By Tim Charles and Ted Townsend
We have the privilege of serving organizations whose missions and visions are put to work each day as we meet the health care needs of our community: to diagnose, heal, comfort and promote wellness.
At Mercy Medical Center and St. Luke’s Hospital, we are committed to serving as a healing presence to the most vulnerable among us, which means the debate over whether Iowa should expand the Medicaid health insurance program comes down to a question of mission and morality. We believe caring for the least fortunate among us is simply the right thing to do.
We also believe that expanding Medicaid is the right decision to protect jobs and help enhance our state’s business climate.
We appreciate the complexity of the Medicaid program for both the federal government and our state legislators. We also understand the challenge of forecasting the financial impact of a “yes” or a “no” decision.
However, as organizations who take our healing mission very seriously, we believe that expanding access to health care to an additional population of very low-income Iowans fits squarely within our mission to serve all who need our medical care and reflects the priorities and values of the communities we serve.
A decision against extending Medicaid coverage to more Iowans also will have a severe financial impact on our state’s health care providers, potentially forcing some to eliminate jobs. Our hospitals already are absorbing significant cuts in reimbursement under the Affordable Care Act.
Our hospitals and other Iowa health care providers already serve those who would benefit from Medicaid expansion when they become so sick they need care in our emergency rooms — and we absorb those costs as unreimbursed charity care. This, too, reflects our mission, but the growth for charity care is unsustainable and undermines our ability to support the overall demand for other community-benefiting programs.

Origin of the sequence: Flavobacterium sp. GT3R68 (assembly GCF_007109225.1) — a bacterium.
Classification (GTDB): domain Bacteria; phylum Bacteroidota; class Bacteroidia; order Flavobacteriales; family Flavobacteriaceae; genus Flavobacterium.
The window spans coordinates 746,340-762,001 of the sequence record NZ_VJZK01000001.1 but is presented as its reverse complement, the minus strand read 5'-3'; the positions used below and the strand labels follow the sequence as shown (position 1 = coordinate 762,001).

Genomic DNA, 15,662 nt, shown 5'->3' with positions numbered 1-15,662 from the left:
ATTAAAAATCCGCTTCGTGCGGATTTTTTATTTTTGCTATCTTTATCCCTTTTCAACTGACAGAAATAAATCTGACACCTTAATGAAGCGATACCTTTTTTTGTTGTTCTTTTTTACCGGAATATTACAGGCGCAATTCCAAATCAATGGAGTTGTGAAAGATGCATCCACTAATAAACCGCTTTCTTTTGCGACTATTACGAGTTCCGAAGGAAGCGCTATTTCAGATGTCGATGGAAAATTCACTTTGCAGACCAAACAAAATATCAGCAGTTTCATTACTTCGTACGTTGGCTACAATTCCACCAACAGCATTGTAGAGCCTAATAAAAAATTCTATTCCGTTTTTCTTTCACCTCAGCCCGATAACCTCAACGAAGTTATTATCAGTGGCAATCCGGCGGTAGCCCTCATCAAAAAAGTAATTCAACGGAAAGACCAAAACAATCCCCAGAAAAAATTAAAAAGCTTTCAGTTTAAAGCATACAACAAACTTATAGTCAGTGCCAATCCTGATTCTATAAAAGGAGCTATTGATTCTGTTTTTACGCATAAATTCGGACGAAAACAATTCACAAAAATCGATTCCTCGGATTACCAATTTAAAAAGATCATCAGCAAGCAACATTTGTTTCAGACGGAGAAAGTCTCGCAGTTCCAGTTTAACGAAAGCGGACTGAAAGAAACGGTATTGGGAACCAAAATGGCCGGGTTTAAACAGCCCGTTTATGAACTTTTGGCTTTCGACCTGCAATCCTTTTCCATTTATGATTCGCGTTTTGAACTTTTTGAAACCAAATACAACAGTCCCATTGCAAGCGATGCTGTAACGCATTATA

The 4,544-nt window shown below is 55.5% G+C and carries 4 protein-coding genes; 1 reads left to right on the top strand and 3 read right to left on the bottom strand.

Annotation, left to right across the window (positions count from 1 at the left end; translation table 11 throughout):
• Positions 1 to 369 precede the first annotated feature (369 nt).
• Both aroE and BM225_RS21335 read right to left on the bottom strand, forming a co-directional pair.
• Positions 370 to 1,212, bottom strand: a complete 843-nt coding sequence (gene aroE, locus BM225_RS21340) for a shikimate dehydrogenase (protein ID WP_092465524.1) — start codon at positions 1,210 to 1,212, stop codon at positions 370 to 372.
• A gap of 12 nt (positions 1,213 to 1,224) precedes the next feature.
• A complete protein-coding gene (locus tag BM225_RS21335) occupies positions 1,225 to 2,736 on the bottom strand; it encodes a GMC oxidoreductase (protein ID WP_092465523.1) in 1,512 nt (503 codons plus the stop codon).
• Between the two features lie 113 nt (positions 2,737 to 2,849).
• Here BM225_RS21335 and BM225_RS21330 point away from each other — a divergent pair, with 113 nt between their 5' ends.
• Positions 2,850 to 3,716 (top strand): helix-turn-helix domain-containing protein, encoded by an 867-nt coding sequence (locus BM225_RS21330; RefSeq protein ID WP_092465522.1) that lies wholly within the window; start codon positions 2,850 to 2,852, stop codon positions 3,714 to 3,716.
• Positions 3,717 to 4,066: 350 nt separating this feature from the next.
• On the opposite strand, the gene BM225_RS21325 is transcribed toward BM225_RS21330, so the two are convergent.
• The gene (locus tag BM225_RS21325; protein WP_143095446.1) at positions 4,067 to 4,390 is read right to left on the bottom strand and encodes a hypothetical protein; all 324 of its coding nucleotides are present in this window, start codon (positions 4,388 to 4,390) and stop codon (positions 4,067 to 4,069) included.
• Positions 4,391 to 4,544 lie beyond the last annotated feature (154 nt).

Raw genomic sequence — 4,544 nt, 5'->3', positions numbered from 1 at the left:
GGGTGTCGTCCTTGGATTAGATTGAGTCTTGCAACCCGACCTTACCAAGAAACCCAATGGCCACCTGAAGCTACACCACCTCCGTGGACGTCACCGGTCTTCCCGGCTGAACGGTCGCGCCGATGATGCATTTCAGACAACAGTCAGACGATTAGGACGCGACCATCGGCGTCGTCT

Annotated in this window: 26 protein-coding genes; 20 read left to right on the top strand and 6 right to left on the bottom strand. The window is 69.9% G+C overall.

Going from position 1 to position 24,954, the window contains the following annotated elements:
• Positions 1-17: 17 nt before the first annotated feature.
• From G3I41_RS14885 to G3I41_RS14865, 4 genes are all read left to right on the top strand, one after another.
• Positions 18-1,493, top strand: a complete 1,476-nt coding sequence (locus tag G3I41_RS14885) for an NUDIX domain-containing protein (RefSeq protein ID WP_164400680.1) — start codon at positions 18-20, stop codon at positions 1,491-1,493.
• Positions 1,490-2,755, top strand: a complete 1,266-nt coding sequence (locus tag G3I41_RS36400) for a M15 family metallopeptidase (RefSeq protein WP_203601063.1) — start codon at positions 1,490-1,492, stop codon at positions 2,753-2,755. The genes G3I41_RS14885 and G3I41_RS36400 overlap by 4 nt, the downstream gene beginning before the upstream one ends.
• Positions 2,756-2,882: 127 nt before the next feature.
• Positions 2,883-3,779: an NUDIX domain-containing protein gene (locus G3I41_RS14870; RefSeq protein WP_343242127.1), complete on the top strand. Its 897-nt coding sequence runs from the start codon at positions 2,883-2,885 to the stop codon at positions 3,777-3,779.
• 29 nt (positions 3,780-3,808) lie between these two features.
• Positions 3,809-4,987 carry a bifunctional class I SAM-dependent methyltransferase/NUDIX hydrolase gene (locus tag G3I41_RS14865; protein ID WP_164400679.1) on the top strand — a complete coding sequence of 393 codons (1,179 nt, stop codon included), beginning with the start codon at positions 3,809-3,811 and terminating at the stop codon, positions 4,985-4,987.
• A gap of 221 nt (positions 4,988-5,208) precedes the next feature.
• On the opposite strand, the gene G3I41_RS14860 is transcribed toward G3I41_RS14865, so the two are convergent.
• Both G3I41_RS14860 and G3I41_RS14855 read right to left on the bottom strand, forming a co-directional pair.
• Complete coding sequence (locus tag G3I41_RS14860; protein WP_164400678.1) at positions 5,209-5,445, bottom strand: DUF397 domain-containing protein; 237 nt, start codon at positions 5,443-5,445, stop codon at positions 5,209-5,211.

More important, the emergency room is no replacement for a personal physician. But it is practically impossible for someone to establish a relationship with a primary care provider — to create a “medical home,” if you will — when they are uninsured. This is why we must expand Medicaid coverage to as many low-income Iowans as possible.
Our hospitals have supported the governor’s goal of making Iowa the healthiest state in the nation. We have actively supported Cedar Rapids’ and Marion’s successful bids to become Blue Zones model communities. We work continuously to improve the quality of care for every patient while also creating efficiencies that ensure every health care dollar is well spent.
Providing high-value health care is an important part of our commitment that also reflects the expectations of the communities we serve. Accomplishing this goal — ensuring quality while also lowering health care costs through improved care management — also will fuel economic growth, a top priority for both our state and communities.
However, refusing to expand Medicaid and keeping thousands of poor Iowans uninsured undermines the physical health of our people and the economic vitality of our hospitals and our state. And we will have let down thousands of struggling Iowans who are counting on our compassion, which is the very heart of health care.
Tim Charles is president and CEO of Mercy Medical Center in Cedar Rapids. Comments: email@example.com. Ted Townsend is president and CEO of St. Luke’s Hospital, Cedar Rapids. Comments: TownseTE@ihs.org